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No Niggers, No Jews, No Dogs by Port City Playhouse

Jordan Wright
February 2011
Special to The Alexandria Times


Marissa Moody as Joyce Cheeks, DeJeannette Horne as Rawl Cheeks, Aeshia Brown as Matoka Cheeks, Lolita-Marie as Mattie Cheeks Cal  - photo credit Ari McSherry

Marissa Moody as Joyce Cheeks, DeJeannette Horne as Rawl Cheeks, Aeshia Brown as Matoka Cheeks, Lolita-Marie as Mattie Cheeks Cal - photo credit Ari McSherry

Before you “get all up in my family’s business,” as matriarch Mattie Cheeks is fond of telling Jewish traveling scholar and Holocaust survivor, Yaveni Aaronsohn, there is a perfectly plausible reason why this play uses the “N” word and why its usage, in any other context except historical, is so derogatory.

Brooklyn-born John Henry Redwood, an African-American actor and playwright, aimed to shock his audiences, shock them clear out of their complacency, in order to remind them of the invidiousness of the segregated South, not only for Blacks but for Jews as well.

In his play, “No Niggers, No Jews, No Dogs” presented by Alexandria’s Port City Playhouse, Redwood urges us not to forget the signs of racism, “Coloreds only”, “No niggers”, “Whites only”, and other hate-filled descriptors posted on restaurants, drinking fountains, rest rooms, hotels, gas stations and storefronts in the pre-civil rights South when fear-mongering, lynching, systematic rape and humiliation were promulgated and carried out by the Ku Klux Klan and their sympathetic followers.

The time was summer and the year was 1949 when Aaronsohn shows up in Halifax, North Carolina to study “the negative psychological effects of prejudice” on an African-American family.  He finds the Cheeks’ home where husband, Rawl, played with a masterful subtleness by DeJeanette Horne, is a sharecropper and wife Mattie takes in laundry while raising their two girls, Joyce and Matoka during the days of Jim Crow law, and offers to pay them for their participation.  Although initially suspicious the family comes to share their story with him and the complexities of their lives are revealed.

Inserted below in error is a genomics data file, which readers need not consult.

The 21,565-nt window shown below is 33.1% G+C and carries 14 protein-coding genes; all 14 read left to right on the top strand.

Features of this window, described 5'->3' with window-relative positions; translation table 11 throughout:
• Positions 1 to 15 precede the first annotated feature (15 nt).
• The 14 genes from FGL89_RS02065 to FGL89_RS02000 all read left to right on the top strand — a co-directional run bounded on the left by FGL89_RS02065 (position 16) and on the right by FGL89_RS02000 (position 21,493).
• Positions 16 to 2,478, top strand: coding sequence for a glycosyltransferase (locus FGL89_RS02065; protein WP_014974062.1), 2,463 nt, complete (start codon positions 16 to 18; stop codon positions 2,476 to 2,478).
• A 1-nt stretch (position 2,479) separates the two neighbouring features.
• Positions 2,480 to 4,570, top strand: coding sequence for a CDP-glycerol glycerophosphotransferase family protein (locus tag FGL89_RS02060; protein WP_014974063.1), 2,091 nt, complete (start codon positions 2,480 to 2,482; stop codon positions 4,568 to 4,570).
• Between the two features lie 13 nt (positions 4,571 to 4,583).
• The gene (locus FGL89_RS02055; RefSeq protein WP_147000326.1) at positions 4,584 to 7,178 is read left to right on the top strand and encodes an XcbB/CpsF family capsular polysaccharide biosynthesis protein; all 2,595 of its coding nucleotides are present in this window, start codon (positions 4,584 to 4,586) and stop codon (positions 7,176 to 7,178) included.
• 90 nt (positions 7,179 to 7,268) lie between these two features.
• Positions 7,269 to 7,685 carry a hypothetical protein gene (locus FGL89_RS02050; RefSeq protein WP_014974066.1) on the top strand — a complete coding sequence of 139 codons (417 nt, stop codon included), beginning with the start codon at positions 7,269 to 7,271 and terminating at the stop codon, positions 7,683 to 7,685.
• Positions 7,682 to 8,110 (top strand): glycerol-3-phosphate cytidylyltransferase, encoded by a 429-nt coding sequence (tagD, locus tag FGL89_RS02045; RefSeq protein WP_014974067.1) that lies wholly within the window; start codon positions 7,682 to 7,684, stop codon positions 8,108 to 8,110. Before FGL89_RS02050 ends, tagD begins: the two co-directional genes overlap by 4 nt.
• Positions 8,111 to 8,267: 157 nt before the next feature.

Beautifully paced and soulfully delivered this provocative yet tender and funny memory piece presents a cautionary tale…one that should never be forgotten.

In an unforgettably moving performance the beautiful and dulcet-voiced Lolita-Marie as the indomitable Mattie delivers an exquisite portrayal of a woman of grace and strong convictions whose canniness saves her family from certain doom.   “You think life started when your life started?” she asks her children.

Also outstanding is ten-year old Aeshia Brown, playing the sweetly precocious daughter, Matoka, with the timing and delivery of a pro.  “I’m studying you,” she informs Aaronsohn, as he records her explanation of the world.  Her pivotal role, handled with sass and aplomb, providing the necessary comic relief.

The action takes place on or around the front porch – an iconic setting for Southern family life – where doors are slammed, peas are shelled, secrets are revealed and baskets of food are left for the mysterious Aunt Cora.  Set Designer Erin Cumbo cleverly employs a clothesline hung with sheets as a projection screen for the opening photographs of racist signage from the South’s painful history.

“My father was an historian who taught me history could be sad,” recalls the playwright’s daughter, Rhonda Redwood-Ray, a federal prosecutor in Washington, DC.  “Because he grew up around a lot of strong women, he was innately sensitive to women.  Many of his characters were drawn from his own life.”

“Aunt Cora was a younger sister to my grandfather, and Mattie, my father’s mother is still alive at 90 and lives in Halifax, North Carolina,” she explains, acknowledging that her own father was probably the model for Rawl Cheeks.

Redwood-Ray remembers a childhood that included going to the homes of her father’s Jewish friends for supper where she was taught to be respectful of the customs of others and where she witnessed her father’s great sense of humor.  “He had a laugh that would shake this whole set,” she told the audience recently in a talk after the show at the company’s newest location.

Weekends through March 6th at The Lab at Convergence, 1819 North Quaker Lane, Alexandria, VA 22302.  For tickets and information call 703 838-2880 or visit

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